RR: How do they do that? That sounds so dangerous. It’s like driving a car with your eyes closed.

Rattenborg: Yeah, it does sound dangerous. For frigatebirds, they were far out over the ocean and there aren’t many other birds out there, so perhaps for a minute or two closing both eyes and sleeping with both halves of the brain isn’t a big problem. But I should say that that wasn’t the typical type of sleep. Most of the time they did sleep with half their brain at a time.

What was interesting is we found that which half of the brain was sleeping related to which way the birds were circling in the air. They usually slept while they were floating on rising air currents, and so they would circle up much like a hawk does over land, and when they did this, they kept the eye connected to the wake half of the brain facing the direction they were turning as if they were watching where they were going.

RR: Wow, so they were kind of using these air currents as a little bit of a break. They’re able to take a break by riding some of these updrafts and when they did that, they had a little bit more freedom to pay less attention to what was going on around them and could half-sleep.

Rattenborg: Yeah, so some people that thought, well they might sleep while they’re gliding down, but actually we found that they usually slept while they were riding these air currents that were taking them up higher, and that might be a particularly safe time for them to sleep because they know they’re going up and not down.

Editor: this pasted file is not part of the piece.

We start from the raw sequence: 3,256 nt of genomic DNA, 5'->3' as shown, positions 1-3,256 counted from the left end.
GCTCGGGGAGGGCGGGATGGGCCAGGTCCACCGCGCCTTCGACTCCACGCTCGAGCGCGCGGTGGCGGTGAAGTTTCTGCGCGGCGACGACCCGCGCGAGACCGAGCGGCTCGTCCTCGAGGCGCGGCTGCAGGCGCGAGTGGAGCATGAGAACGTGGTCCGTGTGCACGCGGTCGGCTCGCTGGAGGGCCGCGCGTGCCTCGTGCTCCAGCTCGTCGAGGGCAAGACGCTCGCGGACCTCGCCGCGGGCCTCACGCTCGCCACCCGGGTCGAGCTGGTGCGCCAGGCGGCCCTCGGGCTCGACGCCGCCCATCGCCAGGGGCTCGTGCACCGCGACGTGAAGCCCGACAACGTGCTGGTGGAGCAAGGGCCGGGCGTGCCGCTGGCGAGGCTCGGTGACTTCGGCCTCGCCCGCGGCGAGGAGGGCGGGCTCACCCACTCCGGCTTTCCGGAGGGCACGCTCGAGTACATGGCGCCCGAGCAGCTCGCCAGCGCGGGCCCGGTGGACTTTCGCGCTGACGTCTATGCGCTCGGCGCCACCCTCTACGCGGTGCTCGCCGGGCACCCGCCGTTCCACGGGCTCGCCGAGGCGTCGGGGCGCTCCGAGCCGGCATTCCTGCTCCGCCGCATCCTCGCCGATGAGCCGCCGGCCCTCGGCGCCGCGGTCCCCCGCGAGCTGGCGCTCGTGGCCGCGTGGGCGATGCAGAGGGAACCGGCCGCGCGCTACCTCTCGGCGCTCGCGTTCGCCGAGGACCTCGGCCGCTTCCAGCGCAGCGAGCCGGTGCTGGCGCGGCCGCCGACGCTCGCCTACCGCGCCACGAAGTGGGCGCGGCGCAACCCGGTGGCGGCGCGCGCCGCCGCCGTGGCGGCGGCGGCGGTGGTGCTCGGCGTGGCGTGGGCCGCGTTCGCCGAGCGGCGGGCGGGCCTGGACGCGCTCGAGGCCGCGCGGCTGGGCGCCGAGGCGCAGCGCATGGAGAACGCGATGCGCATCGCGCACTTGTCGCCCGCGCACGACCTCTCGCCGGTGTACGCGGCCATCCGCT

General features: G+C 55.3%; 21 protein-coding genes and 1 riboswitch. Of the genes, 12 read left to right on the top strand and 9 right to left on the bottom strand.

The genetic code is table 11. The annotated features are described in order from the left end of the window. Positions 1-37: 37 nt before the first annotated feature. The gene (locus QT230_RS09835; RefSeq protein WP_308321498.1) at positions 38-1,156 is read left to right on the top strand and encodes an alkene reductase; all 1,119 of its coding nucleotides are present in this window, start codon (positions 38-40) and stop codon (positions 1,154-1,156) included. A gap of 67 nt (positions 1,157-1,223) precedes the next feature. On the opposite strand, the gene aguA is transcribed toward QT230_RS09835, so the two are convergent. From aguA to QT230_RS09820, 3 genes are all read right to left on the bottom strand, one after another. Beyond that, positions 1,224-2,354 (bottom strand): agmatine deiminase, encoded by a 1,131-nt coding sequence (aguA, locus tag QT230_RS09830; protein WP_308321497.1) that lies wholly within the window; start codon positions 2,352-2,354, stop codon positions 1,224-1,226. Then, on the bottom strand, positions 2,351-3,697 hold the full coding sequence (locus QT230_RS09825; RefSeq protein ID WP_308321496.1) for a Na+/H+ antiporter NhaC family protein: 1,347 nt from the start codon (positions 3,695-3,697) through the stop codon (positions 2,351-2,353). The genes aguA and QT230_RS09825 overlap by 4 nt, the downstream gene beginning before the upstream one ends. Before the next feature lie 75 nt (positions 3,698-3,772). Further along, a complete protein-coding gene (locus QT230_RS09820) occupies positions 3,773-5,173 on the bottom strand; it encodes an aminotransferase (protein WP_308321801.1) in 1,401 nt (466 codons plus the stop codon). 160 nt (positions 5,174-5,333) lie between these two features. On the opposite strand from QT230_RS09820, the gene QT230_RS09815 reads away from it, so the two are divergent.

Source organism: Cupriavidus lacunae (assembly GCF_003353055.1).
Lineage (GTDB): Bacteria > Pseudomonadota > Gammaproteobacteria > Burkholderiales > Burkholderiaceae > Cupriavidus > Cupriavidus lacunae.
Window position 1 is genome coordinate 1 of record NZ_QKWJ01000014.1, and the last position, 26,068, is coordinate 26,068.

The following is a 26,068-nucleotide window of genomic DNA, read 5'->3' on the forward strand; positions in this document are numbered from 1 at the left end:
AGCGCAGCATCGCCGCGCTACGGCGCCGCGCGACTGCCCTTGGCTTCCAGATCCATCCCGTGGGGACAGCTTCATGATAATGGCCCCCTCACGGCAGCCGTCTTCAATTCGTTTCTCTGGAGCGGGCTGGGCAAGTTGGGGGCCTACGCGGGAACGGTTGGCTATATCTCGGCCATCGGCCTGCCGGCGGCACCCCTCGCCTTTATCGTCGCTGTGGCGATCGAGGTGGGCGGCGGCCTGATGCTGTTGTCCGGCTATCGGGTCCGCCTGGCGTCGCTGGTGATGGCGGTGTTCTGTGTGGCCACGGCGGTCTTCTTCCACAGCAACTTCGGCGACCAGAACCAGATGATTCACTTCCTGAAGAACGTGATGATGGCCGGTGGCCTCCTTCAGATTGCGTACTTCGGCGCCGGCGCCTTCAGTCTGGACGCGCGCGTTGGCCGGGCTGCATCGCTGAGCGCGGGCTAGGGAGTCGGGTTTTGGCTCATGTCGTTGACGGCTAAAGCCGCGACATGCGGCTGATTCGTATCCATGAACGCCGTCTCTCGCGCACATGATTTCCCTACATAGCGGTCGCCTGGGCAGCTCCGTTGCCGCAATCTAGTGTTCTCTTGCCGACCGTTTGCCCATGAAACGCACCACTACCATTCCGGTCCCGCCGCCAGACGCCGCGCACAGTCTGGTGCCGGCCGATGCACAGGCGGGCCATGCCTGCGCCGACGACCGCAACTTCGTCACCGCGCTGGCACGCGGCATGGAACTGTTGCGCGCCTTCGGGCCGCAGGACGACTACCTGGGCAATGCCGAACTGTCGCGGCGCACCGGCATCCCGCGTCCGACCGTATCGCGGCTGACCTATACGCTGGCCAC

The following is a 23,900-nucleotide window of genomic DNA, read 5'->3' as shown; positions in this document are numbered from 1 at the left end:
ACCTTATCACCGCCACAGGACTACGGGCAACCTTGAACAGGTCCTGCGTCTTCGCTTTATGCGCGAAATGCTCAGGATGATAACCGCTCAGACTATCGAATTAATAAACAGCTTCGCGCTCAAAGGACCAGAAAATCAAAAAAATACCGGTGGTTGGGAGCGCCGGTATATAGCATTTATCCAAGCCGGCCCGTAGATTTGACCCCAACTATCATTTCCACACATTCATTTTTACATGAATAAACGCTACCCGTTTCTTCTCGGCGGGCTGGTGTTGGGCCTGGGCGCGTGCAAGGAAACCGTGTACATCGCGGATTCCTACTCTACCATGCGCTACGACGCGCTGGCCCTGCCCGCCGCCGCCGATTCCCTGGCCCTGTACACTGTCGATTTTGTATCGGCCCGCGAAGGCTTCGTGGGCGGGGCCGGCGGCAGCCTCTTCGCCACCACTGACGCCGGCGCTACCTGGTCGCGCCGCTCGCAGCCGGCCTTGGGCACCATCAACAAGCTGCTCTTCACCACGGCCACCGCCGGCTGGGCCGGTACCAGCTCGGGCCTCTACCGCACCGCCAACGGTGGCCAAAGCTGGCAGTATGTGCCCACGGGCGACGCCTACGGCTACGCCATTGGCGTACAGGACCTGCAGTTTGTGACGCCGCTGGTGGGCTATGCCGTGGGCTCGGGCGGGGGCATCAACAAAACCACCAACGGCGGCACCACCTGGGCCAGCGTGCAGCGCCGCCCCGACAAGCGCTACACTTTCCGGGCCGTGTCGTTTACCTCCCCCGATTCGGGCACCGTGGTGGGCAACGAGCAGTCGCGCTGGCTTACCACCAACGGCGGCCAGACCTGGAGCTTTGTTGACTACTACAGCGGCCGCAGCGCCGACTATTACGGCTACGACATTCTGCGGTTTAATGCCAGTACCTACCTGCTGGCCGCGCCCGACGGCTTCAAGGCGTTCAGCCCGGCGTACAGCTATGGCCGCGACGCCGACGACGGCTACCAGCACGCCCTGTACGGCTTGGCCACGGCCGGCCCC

RR: If you had gotten the results of the EEG back and you had seen no evidence that they slept at all, would you have been surprised?

Rattenborg: Well, actually that’s a good question because that was another exciting component of our results was that although they can sleep in flight and they can do so with one half of the brain or both halves of the brain, we actually found that they slept remarkably little during these long flights. In fact, they only slept on average 42 minutes per day.

RR: How does that compare to what some other large birds sleep? Do we have that information?

Rattenborg: Most birds that we’ve studied sleep probably most of the night, in birds that are normally active in the daytime. But with the frigatebirds, we were actually able to compare how they slept during these flights to how they slept when they came back to land. What we find was that once they were back on land, they slept almost 13 hours a day.

RR: Wow.

Rattenborg: Perhaps they’re actually recovering from the sleep loss during these long flights over the ocean when they were sleeping so little.

RR: How long are they are land for, typically?

Rattenborg: We study them while they’re taking care of a small chick and when they’re doing this, one of the parents always has to be guarding the chick while the other one is out over the ocean looking for food. They take turns, one fishing and one guarding, and these rotations on average were about every six days. The longest time one of our birds was away was for 10 days, well, flying out over the ocean.